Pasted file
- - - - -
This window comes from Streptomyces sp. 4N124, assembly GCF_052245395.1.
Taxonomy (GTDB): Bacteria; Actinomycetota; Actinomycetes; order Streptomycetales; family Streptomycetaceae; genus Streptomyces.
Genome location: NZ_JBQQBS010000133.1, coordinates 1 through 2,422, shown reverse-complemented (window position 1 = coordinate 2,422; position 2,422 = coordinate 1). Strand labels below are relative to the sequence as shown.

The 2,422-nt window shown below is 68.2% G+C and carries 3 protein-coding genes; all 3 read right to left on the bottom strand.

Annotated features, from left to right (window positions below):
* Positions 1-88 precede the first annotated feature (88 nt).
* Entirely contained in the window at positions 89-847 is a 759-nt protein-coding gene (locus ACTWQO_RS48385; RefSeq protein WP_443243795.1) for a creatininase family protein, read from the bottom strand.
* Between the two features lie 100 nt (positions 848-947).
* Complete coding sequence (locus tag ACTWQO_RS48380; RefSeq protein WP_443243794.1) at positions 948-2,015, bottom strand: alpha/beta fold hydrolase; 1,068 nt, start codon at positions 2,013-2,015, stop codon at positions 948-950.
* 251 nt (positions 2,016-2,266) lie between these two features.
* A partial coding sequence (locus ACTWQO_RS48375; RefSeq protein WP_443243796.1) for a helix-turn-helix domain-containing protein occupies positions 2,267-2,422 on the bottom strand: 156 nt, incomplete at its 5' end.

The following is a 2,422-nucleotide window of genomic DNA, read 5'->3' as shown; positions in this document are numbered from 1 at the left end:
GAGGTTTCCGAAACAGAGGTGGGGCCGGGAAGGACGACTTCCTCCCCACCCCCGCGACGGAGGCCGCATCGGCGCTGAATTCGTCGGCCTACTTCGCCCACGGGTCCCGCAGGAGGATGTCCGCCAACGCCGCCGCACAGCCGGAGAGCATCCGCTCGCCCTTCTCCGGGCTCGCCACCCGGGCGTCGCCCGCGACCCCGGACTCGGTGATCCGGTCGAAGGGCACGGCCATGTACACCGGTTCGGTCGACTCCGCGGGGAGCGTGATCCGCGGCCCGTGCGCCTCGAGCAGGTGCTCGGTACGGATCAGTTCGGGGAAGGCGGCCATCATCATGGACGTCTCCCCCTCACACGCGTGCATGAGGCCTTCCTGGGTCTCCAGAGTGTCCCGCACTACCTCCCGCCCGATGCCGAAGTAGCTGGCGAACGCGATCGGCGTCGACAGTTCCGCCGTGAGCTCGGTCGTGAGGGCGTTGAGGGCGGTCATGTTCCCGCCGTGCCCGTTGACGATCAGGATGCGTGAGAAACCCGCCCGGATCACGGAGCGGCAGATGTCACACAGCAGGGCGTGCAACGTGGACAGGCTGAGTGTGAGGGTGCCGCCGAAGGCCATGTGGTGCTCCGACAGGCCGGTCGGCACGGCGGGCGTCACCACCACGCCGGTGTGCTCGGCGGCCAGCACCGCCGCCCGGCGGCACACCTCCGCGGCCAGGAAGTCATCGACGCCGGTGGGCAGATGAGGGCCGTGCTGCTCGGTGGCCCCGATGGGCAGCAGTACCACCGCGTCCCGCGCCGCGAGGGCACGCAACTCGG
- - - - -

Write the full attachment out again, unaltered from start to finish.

This window comes from Streptomyces sp. 4N124, assembly GCF_052245395.1.
Taxonomy (GTDB): Bacteria; Actinomycetota; Actinomycetes; order Streptomycetales; family Streptomycetaceae; genus Streptomyces.
Genome location: NZ_JBQQBS010000133.1, coordinates 1 through 2,422, shown reverse-complemented (window position 1 = coordinate 2,422; position 2,422 = coordinate 1). Strand labels below are relative to the sequence as shown.

The 2,422-nt window shown below is 68.2% G+C and carries 3 protein-coding genes; all 3 read right to left on the bottom strand.

Annotated features, from left to right (window positions below):
* Positions 1-88 precede the first annotated feature (88 nt).
* Entirely contained in the window at positions 89-847 is a 759-nt protein-coding gene (locus ACTWQO_RS48385; RefSeq protein WP_443243795.1) for a creatininase family protein, read from the bottom strand.
* Between the two features lie 100 nt (positions 848-947).
* Complete coding sequence (locus tag ACTWQO_RS48380; RefSeq protein WP_443243794.1) at positions 948-2,015, bottom strand: alpha/beta fold hydrolase; 1,068 nt, start codon at positions 2,013-2,015, stop codon at positions 948-950.
* 251 nt (positions 2,016-2,266) lie between these two features.
* A partial coding sequence (locus ACTWQO_RS48375; RefSeq protein WP_443243796.1) for a helix-turn-helix domain-containing protein occupies positions 2,267-2,422 on the bottom strand: 156 nt, incomplete at its 5' end.

The following is a 2,422-nucleotide window of genomic DNA, read 5'->3' as shown; positions in this document are numbered from 1 at the left end:
GAGGTTTCCGAAACAGAGGTGGGGCCGGGAAGGACGACTTCCTCCCCACCCCCGCGACGGAGGCCGCATCGGCGCTGAATTCGTCGGCCTACTTCGCCCACGGGTCCCGCAGGAGGATGTCCGCCAACGCCGCCGCACAGCCGGAGAGCATCCGCTCGCCCTTCTCCGGGCTCGCCACCCGGGCGTCGCCCGCGACCCCGGACTCGGTGATCCGGTCGAAGGGCACGGCCATGTACACCGGTTCGGTCGACTCCGCGGGGAGCGTGATCCGCGGCCCGTGCGCCTCGAGCAGGTGCTCGGTACGGATCAGTTCGGGGAAGGCGGCCATCATCATGGACGTCTCCCCCTCACACGCGTGCATGAGGCCTTCCTGGGTCTCCAGAGTGTCCCGCACTACCTCCCGCCCGATGCCGAAGTAGCTGGCGAACGCGATCGGCGTCGACAGTTCCGCCGTGAGCTCGGTCGTGAGGGCGTTGAGGGCGGTCATGTTCCCGCCGTGCCCGTTGACGATCAGGATGCGTGAGAAACCCGCCCGGATCACGGAGCGGCAGATGTCACACAGCAGGGCGTGCAACGTGGACAGGCTGAGTGTGAGGGTGCCGCCGAAGGCCATGTGGTGCTCCGACAGGCCGGTCGGCACGGCGGGCGTCACCACCACGCCGGTGTGCTCGGCGGCCAGCACCGCCGCCCGGCGGCACACCTCCGCGGCCAGGAAGTCATCGACGCCGGTGGGCAGATGAGGGCCGTGCTGCTCGGTGGCCCCGATGGGCAGCAGTACCACCGCGTCCCGCGCCGCGAGGGCACGCAACTCGG